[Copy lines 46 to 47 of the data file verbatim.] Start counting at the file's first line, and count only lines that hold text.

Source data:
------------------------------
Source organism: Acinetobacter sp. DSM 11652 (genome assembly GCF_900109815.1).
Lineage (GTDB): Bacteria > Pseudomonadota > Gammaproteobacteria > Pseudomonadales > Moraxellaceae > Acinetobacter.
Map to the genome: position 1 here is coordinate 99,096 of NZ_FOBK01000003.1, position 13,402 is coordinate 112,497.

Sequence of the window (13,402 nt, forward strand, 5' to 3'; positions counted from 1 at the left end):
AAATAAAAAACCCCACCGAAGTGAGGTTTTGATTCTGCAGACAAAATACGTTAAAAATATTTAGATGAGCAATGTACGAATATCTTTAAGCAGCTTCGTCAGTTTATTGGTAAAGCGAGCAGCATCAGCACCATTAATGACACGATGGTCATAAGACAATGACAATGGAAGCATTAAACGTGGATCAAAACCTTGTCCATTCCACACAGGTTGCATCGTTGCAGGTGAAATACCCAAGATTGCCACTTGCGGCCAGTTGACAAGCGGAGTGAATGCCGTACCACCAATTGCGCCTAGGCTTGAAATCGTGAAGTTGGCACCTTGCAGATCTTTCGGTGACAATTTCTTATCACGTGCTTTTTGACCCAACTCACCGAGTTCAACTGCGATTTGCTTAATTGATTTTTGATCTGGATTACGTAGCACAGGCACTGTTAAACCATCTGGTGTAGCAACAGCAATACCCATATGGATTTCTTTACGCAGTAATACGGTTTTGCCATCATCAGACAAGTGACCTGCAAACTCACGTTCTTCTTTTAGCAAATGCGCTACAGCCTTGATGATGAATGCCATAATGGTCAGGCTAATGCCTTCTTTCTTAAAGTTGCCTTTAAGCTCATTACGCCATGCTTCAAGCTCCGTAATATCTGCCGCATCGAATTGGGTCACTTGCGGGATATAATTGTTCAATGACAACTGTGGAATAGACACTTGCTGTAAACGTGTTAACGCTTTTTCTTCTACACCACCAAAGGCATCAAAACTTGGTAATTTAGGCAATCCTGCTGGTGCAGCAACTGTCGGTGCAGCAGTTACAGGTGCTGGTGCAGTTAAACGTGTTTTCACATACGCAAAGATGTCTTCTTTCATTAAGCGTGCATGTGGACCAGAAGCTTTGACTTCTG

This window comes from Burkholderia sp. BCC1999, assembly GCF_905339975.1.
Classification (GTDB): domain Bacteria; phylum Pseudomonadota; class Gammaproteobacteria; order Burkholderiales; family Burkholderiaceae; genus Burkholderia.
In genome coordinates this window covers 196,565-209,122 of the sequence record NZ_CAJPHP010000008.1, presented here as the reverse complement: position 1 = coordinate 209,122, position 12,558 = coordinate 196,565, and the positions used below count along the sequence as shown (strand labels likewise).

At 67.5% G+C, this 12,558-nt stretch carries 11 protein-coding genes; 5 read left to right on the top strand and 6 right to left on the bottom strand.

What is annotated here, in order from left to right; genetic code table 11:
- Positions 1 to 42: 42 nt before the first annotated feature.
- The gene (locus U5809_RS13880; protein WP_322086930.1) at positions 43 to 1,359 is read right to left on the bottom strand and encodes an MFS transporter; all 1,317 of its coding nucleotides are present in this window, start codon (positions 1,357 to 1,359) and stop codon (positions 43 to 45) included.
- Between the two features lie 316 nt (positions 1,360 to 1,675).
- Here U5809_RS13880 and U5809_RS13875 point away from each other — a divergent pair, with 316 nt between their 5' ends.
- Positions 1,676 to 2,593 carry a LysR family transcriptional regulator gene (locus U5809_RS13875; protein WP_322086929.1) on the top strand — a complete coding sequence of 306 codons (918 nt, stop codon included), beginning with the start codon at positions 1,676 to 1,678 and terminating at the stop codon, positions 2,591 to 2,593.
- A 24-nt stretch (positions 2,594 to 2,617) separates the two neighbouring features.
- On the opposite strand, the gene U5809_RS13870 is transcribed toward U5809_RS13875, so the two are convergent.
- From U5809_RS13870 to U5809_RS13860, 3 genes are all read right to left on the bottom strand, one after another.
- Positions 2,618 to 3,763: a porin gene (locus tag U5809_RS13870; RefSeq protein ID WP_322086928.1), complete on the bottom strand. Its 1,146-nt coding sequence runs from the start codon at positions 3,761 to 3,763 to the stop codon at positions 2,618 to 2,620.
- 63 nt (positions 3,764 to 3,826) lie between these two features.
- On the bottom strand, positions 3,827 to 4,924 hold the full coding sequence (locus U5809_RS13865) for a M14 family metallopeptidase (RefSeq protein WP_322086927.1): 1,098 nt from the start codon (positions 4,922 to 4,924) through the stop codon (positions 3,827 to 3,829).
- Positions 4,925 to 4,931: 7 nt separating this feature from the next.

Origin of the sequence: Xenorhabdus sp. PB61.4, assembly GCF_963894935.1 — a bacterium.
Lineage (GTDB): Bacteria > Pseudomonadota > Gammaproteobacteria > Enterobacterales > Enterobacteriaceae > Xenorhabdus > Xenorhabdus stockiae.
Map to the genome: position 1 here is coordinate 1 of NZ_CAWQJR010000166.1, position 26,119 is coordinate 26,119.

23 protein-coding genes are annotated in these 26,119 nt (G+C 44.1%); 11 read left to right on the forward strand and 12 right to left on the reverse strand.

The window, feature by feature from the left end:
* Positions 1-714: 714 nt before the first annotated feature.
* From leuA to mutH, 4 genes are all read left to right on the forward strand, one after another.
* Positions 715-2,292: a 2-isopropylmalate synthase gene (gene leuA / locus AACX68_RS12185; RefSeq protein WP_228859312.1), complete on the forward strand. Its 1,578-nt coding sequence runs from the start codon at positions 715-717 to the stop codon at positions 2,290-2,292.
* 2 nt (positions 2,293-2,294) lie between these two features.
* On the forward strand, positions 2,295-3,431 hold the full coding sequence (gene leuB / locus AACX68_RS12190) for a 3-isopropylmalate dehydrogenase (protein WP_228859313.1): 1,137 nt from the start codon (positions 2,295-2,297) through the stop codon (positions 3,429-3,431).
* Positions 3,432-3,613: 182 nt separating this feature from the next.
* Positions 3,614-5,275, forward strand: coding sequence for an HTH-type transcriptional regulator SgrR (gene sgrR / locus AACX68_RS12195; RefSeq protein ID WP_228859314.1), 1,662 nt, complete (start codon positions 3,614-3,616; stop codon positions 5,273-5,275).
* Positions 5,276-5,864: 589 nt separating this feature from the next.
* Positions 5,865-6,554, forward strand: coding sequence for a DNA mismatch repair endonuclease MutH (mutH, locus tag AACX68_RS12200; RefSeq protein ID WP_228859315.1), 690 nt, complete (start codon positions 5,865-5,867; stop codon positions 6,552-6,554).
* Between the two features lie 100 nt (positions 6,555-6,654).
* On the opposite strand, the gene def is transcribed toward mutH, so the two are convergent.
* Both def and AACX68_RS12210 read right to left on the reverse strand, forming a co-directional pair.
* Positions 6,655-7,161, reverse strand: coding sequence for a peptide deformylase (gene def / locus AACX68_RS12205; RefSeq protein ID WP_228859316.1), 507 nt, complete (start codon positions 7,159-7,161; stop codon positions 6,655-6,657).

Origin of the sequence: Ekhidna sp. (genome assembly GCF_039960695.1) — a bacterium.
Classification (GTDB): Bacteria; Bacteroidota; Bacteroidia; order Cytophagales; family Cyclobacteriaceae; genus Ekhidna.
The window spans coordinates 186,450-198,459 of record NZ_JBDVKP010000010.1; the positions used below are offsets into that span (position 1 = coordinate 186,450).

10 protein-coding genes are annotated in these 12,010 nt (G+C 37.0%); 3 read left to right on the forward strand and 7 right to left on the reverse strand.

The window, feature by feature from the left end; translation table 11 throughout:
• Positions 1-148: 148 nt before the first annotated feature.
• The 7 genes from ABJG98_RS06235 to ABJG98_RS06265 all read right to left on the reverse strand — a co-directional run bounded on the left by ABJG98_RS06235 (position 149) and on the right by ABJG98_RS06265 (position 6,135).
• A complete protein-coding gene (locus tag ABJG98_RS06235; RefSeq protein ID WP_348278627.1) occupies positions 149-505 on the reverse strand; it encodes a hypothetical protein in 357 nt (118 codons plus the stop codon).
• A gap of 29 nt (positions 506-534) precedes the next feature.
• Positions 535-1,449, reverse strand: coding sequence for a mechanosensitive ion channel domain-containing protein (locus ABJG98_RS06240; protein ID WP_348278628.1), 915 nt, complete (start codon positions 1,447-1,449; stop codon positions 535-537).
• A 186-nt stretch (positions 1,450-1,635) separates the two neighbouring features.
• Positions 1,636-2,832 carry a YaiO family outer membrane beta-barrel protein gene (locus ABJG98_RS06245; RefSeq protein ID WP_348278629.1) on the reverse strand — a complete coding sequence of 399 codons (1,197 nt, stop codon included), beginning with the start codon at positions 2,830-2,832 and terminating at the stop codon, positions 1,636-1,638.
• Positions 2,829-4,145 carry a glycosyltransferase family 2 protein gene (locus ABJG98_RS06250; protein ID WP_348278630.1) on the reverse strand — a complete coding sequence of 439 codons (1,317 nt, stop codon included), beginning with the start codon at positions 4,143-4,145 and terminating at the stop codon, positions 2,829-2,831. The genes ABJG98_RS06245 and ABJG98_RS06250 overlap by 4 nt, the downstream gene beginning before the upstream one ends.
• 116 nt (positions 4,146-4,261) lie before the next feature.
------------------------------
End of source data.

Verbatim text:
• Positions 1-148: 148 nt before the first annotated feature.
• The 7 genes from ABJG98_RS06235 to ABJG98_RS06265 all read right to left on the reverse strand — a co-directional run bounded on the left by ABJG98_RS06235 (position 149) and on the right by ABJG98_RS06265 (position 6,135).